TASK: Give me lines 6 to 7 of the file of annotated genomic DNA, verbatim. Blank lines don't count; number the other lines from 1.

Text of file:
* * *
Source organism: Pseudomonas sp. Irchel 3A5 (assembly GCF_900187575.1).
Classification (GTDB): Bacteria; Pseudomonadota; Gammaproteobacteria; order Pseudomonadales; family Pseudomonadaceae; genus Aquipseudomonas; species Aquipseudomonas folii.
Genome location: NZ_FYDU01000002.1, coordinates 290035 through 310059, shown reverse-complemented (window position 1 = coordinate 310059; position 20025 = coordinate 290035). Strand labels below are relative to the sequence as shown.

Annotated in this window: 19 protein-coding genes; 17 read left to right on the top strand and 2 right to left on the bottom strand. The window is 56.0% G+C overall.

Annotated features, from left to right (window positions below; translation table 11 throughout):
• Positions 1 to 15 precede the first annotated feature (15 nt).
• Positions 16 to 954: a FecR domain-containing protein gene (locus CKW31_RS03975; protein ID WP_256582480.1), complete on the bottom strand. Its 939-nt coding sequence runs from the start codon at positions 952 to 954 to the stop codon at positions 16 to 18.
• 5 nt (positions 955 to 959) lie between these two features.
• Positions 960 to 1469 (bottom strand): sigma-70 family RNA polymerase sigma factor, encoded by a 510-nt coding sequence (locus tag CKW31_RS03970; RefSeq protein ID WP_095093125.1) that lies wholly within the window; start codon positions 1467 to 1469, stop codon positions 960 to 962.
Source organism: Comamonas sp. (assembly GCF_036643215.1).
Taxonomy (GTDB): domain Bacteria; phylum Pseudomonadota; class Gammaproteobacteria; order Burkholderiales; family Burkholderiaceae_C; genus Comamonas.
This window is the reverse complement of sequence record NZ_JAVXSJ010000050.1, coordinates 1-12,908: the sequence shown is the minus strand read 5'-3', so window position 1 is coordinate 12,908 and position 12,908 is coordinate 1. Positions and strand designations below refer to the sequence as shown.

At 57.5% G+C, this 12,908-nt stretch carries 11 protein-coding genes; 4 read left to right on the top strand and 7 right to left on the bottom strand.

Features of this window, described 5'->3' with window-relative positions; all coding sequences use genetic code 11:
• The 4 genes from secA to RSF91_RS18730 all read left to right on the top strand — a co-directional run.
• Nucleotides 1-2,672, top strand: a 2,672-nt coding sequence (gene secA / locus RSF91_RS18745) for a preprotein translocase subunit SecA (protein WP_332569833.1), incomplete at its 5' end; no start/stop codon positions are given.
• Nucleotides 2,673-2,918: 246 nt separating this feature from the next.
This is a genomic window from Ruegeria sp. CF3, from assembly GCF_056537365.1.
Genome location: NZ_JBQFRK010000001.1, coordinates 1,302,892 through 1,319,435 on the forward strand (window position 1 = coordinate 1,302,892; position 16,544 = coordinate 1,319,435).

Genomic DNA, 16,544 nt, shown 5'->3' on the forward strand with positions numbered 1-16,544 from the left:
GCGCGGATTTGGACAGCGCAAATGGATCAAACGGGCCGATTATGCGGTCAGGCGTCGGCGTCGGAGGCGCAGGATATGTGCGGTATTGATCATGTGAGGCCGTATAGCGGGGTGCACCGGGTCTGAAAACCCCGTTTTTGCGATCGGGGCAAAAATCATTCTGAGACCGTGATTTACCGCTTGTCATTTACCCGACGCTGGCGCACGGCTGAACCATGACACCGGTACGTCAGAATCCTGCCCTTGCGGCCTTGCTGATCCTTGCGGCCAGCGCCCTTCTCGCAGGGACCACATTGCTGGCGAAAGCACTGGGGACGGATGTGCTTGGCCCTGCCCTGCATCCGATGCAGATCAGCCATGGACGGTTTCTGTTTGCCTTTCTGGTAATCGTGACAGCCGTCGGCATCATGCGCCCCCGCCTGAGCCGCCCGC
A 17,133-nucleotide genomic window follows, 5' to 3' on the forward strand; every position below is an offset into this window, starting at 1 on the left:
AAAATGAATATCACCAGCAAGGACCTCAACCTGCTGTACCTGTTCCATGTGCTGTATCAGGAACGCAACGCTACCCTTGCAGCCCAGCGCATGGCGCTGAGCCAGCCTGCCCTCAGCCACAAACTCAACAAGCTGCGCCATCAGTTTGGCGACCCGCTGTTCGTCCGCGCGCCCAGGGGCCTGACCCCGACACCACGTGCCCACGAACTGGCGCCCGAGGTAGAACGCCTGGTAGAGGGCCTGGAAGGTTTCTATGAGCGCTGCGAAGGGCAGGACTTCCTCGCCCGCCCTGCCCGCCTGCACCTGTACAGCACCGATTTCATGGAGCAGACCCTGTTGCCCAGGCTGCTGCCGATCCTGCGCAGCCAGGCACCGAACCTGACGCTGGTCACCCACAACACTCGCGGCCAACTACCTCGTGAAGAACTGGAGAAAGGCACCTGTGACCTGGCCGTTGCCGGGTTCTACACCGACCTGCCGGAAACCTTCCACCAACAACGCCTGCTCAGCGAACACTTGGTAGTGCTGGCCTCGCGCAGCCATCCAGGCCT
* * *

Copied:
• Positions 1 to 15 precede the first annotated feature (15 nt).
• Positions 16 to 954: a FecR domain-containing protein gene (locus CKW31_RS03975; protein ID WP_256582480.1), complete on the bottom strand. Its 939-nt coding sequence runs from the start codon at positions 952 to 954 to the stop codon at positions 16 to 18.